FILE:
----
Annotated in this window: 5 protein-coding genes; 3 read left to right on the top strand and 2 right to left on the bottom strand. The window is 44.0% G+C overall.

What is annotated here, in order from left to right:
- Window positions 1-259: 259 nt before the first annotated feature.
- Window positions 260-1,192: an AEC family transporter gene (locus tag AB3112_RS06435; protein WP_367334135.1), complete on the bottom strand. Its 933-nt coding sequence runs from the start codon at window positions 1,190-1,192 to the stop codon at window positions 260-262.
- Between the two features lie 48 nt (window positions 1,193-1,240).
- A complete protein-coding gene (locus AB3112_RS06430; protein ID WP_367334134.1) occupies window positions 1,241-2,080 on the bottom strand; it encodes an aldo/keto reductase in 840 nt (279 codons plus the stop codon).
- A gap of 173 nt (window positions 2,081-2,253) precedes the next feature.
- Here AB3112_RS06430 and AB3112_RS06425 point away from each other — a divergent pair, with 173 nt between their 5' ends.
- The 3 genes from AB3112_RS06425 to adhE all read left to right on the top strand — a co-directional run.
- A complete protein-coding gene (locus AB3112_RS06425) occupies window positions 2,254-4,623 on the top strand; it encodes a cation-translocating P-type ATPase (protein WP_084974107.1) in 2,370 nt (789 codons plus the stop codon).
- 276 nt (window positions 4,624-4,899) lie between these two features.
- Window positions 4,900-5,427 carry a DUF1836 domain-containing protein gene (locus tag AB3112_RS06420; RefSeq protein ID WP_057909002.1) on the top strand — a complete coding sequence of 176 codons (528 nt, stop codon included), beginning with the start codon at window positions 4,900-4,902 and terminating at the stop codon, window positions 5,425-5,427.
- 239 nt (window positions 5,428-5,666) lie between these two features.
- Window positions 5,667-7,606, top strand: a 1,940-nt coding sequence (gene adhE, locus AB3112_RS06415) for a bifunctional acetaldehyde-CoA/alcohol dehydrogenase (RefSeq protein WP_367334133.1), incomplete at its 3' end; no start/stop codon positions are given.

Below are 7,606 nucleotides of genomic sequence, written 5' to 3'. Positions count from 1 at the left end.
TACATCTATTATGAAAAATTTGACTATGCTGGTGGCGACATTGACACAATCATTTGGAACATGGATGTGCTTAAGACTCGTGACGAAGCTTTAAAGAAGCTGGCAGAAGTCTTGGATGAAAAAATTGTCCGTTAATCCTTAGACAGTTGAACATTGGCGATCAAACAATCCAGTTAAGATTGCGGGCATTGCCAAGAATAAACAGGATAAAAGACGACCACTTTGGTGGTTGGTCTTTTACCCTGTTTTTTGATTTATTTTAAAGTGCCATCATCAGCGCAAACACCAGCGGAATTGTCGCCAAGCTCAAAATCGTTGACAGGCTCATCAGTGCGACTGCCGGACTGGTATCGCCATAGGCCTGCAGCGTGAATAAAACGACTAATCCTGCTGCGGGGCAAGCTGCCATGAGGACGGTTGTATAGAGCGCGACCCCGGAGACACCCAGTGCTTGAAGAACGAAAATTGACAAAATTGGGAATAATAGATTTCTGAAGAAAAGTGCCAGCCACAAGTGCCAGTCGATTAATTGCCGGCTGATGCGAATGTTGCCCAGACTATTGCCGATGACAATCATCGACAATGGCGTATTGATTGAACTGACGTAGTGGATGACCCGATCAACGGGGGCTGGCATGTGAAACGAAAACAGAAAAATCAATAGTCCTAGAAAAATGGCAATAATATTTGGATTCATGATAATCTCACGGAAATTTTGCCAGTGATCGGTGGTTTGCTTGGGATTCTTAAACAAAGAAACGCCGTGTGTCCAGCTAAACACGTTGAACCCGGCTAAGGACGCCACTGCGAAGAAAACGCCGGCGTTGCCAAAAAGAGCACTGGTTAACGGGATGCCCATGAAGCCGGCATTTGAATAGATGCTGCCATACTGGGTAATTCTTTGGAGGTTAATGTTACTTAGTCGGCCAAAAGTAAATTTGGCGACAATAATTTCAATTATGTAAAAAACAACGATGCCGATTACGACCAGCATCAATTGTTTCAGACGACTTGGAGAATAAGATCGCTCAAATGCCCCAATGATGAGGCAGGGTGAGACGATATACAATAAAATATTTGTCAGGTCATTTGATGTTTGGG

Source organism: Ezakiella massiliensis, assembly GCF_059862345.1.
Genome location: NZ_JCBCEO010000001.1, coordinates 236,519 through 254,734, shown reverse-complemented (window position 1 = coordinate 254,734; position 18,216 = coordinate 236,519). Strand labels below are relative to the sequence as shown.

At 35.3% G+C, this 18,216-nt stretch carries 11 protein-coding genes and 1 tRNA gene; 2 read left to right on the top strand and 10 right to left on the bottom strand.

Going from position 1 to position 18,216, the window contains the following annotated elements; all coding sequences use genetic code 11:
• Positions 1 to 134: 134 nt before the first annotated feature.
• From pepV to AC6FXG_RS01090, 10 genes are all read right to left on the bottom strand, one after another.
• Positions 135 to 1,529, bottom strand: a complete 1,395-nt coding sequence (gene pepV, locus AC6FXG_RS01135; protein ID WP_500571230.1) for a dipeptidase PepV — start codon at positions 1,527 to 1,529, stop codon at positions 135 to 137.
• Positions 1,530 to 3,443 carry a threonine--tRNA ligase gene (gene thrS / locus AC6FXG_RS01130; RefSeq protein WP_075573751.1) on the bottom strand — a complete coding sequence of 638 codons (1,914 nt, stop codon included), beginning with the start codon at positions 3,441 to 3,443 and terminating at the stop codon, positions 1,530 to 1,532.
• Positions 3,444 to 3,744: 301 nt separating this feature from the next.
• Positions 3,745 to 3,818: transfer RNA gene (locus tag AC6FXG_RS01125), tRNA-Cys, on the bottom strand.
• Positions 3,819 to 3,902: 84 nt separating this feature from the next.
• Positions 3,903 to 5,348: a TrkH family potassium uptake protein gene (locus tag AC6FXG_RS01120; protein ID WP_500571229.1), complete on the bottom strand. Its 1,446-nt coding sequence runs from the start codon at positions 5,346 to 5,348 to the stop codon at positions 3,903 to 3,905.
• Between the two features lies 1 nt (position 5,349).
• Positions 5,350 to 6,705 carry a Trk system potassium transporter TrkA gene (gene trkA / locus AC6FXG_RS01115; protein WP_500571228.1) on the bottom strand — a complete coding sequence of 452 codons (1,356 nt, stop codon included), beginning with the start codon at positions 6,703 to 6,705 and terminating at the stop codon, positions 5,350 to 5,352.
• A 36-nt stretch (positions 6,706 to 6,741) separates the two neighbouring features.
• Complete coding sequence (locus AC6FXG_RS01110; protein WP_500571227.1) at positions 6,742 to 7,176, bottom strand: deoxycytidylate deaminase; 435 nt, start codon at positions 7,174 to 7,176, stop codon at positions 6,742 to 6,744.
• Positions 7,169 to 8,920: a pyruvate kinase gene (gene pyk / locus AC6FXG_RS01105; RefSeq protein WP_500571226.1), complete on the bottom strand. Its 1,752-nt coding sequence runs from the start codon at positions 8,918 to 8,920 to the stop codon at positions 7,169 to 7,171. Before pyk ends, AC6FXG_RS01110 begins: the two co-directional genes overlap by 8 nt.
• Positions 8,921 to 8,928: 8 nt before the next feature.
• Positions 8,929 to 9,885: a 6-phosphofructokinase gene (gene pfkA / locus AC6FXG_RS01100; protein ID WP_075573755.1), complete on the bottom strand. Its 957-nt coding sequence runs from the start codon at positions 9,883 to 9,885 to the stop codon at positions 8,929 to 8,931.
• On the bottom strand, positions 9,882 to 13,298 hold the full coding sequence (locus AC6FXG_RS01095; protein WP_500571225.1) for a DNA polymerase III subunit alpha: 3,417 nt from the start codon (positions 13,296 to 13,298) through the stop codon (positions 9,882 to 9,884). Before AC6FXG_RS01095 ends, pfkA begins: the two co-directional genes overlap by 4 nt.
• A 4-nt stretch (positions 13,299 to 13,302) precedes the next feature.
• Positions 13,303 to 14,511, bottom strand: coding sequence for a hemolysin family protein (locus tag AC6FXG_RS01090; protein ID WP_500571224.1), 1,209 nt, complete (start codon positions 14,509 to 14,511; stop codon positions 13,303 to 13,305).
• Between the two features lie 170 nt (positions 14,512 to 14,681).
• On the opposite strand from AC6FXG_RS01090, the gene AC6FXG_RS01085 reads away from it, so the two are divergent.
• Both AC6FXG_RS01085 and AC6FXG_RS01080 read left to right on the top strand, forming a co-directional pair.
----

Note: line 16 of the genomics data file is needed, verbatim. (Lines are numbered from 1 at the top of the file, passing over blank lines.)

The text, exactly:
TACATCTATTATGAAAAATTTGACTATGCTGGTGGCGACATTGACACAATCATTTGGAACATGGATGTGCTTAAGACTCGTGACGAAGCTTTAAAGAAGCTGGCAGAAGTCTTGGATGAAAAAATTGTCCGTTAATCCTTAGACAGTTGAACATTGGCGATCAAACAATCCAGTTAAGATTGCGGGCATTGCCAAGAATAAACAGGATAAAAGACGACCACTTTGGTGGTTGGTCTTTTACCCTGTTTTTTGATTTATTTTAAAGTGCCATCATCAGCGCAAACACCAGCGGAATTGTCGCCAAGCTCAAAATCGTTGACAGGCTCATCAGTGCGACTGCCGGACTGGTATCGCCATAGGCCTGCAGCGTGAATAAAACGACTAATCCTGCTGCGGGGCAAGCTGCCATGAGGACGGTTGTATAGAGCGCGACCCCGGAGACACCCAGTGCTTGAAGAACGAAAATTGACAAAATTGGGAATAATAGATTTCTGAAGAAAAGTGCCAGCCACAAGTGCCAGTCGATTAATTGCCGGCTGATGCGAATGTTGCCCAGACTATTGCCGATGACAATCATCGACAATGGCGTATTGATTGAACTGACGTAGTGGATGACCCGATCAACGGGGGCTGGCATGTGAAACGAAAACAGAAAAATCAATAGTCCTAGAAAAATGGCAATAATATTTGGATTCATGATAATCTCACGGAAATTTTGCCAGTGATCGGTGGTTTGCTTGGGATTCTTAAACAAAGAAACGCCGTGTGTCCAGCTAAACACGTTGAACCCGGCTAAGGACGCCACTGCGAAGAAAACGCCGGCGTTGCCAAAAAGAGCACTGGTTAACGGGATGCCCATGAAGCCGGCATTTGAATAGATGCTGCCATACTGGGTAATTCTTTGGAGGTTAATGTTACTTAGTCGGCCAAAAGTAAATTTGGCGACAATAATTTCAATTATGTAAAAAACAACGATGCCGATTACGACCAGCATCAATTGTTTCAGACGACTTGGAGAATAAGATCGCTCAAATGCCCCAATGATGAGGCAGGGTGAGACGATATACAATAAAATATTTGTCAGGTCATTTGATGTTTGGG